The pandemic seems to have been a period of introspection for some of our most revered filmmakers with the cine-memoir rhadamanthine a recurring theme. James Gray chose to make a mucosa well-nigh his wits growing up in New York City during the turbulent 1970s in Armageddon Time, while Richard Linklater’s Houston diaper inspired his Rotoscope full-length Apollo 10½. Now it’s the turn of Steven Spielberg, who charts his coming-of-age in Arizona and the dissolution of his parents’ marriage as counterpoint to his blossoming relationship with cinema. For a director whose unshortened career has engaged with the concept of storytelling and mythmaking, it’s fitting he would finally tackle his own life with this same playful perspicuity.
When we meet Sammy Fabelman, he’s queuing for his first overly trip to the talkie with his mother Mitzi (Michelle Williams) and father Burt (Paul Dano). Sammy is wondering well-nigh The Greatest Show on Earth, but his parents reassure him he’s well-nigh to have the most wonderful time. This might be the understatement of the century as Sammy is forever transformed by the experience, and when he returns home, all he wants to do is recreate what he saw on the screen. His dreamy, ditzy mother fully supports this, while his unreflective but sharp father allows Sammy to make use of his video camera.
It’s Burt’s spiffy job with IBM which takes the Fabelmans to California, where Sammy struggles to fit in and is subject to antisemitic bullying. In these upper school scenes we finger the undoubted political influence of Tony Kushner, who wrote the script with Spielberg pursuit their collaboration on West Side Story in 2021. It does finger reminiscent of that film, or the likes of American Graffiti – it feels important to note that one of Sammy’s bullies is literally a jock tabbed Chad. But Kushner and Spielberg capture it all with such wry earnestness, it’s never jarring.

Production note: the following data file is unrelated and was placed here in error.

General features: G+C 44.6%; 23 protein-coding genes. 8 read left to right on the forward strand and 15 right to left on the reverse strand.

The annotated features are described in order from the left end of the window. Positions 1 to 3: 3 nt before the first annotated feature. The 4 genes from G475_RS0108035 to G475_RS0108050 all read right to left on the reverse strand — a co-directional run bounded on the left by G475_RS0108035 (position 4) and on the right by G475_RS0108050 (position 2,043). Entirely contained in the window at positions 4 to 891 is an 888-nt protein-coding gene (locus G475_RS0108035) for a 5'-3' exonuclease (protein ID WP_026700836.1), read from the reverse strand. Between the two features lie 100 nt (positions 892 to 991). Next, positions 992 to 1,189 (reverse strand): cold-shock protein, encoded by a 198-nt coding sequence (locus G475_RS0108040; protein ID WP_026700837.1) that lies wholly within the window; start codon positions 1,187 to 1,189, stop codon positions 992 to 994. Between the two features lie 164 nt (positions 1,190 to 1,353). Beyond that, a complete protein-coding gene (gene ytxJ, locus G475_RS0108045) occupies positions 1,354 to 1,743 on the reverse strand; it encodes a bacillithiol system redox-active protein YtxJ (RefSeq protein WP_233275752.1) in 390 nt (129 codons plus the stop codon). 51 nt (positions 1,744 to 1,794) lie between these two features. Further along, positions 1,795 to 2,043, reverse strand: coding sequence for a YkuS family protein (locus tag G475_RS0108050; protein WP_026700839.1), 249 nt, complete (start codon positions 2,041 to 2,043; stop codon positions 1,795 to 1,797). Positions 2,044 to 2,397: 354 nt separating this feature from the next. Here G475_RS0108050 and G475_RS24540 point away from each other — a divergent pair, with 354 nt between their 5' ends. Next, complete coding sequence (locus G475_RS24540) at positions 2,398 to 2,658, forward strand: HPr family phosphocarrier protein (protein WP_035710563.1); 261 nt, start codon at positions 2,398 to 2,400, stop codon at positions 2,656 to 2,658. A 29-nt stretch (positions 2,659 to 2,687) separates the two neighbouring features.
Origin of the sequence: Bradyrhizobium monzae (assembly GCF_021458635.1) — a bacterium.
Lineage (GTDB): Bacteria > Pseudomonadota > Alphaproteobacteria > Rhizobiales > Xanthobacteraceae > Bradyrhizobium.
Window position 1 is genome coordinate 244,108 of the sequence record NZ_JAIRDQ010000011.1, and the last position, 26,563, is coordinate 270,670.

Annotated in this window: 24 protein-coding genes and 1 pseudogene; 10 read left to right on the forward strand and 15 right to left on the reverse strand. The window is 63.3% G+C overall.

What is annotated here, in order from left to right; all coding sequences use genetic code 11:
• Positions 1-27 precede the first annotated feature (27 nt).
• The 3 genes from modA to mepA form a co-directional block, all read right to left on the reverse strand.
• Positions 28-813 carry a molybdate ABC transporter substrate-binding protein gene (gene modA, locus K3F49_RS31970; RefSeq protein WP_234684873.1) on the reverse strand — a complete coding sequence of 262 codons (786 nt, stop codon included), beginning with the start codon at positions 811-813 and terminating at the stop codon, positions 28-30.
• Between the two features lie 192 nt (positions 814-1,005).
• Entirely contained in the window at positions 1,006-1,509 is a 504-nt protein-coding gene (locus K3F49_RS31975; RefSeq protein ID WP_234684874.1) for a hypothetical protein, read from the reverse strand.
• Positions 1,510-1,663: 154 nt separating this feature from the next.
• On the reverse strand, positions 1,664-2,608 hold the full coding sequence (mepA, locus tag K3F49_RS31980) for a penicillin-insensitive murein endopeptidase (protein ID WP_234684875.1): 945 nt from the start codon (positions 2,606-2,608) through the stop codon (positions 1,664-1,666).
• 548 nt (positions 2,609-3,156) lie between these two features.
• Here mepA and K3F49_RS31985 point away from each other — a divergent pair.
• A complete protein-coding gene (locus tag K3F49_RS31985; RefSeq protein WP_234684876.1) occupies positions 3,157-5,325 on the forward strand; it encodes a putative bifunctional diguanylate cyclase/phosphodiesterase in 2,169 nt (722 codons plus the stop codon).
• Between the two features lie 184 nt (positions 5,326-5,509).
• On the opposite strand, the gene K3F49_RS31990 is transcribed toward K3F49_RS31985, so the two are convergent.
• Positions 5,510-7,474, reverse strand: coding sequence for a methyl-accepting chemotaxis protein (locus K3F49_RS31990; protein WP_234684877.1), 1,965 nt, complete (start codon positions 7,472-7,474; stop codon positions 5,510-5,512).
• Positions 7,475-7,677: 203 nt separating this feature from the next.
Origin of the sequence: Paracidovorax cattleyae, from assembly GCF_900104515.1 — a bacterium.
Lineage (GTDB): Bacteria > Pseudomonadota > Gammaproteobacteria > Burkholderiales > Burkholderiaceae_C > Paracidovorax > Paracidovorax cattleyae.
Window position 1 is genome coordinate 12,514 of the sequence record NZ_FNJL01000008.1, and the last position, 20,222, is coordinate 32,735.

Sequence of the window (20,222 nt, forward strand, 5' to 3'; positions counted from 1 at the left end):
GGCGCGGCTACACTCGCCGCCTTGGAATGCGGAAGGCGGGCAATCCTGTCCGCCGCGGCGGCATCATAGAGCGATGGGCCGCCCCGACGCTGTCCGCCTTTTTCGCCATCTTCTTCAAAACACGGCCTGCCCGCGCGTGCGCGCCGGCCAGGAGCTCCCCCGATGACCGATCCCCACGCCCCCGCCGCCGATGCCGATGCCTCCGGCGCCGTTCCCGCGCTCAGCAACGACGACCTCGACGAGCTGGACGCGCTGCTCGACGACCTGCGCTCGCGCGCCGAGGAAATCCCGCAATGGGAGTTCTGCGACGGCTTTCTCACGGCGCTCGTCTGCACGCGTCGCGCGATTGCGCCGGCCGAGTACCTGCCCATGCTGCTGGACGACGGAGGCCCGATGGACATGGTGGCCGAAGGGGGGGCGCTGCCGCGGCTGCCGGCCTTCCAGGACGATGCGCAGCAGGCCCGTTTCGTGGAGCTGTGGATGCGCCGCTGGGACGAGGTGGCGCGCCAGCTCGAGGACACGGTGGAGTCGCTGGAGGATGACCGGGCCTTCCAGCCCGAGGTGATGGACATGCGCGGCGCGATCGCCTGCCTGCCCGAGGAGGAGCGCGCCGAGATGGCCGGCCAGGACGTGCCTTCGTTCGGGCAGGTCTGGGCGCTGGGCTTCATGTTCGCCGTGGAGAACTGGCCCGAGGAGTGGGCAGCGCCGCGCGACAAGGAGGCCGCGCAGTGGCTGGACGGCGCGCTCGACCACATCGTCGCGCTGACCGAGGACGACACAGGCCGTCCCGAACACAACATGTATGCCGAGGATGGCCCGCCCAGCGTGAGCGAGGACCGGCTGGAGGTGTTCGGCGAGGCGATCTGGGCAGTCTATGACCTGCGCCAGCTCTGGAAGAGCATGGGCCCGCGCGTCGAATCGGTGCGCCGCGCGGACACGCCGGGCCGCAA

When Sammy starts to stage religious classmate Monica (Chloe East) the humour of their romantic tête-à-têtes is a highlight. So too are the scenes of Sammy and his friends creating their own movies – homemade war epics and westerns. Does Spielberg perhaps present himself as a preternaturally talented teen who was destined to go onto wilt the man he did? A little, but knowing the kid hyperfocused on home-made special effects and wearing together the perfect end of year matriculation video would grow up to be one of the greatest filmmakers of all time, it’s difficult to oppose too much with this nostalgic view of the past.
Meanwhile, bored by her suburban life and an woolgathering husband, the flighty Mitzi gifts Sammy his creativity, but is presented as an intermittent presence in his life – one that perhaps Spielberg plane now doesn’t fully understand. Williams is on fine form, though a little one-note, while Dano receives a endangerment to play a increasingly sympathetic weft than his usual typecasting. The Fabelmans unmistakably comes from a place of deep sincerity – while it might not be a particularly “deep” film, it is veritably the Spielberg mucosa well-nigh Rhadamanthine Spielberg that we’ve been waiting for, echoing the world of child-like wonder and the tenacity to manifest dreams that his whole career has centred around.
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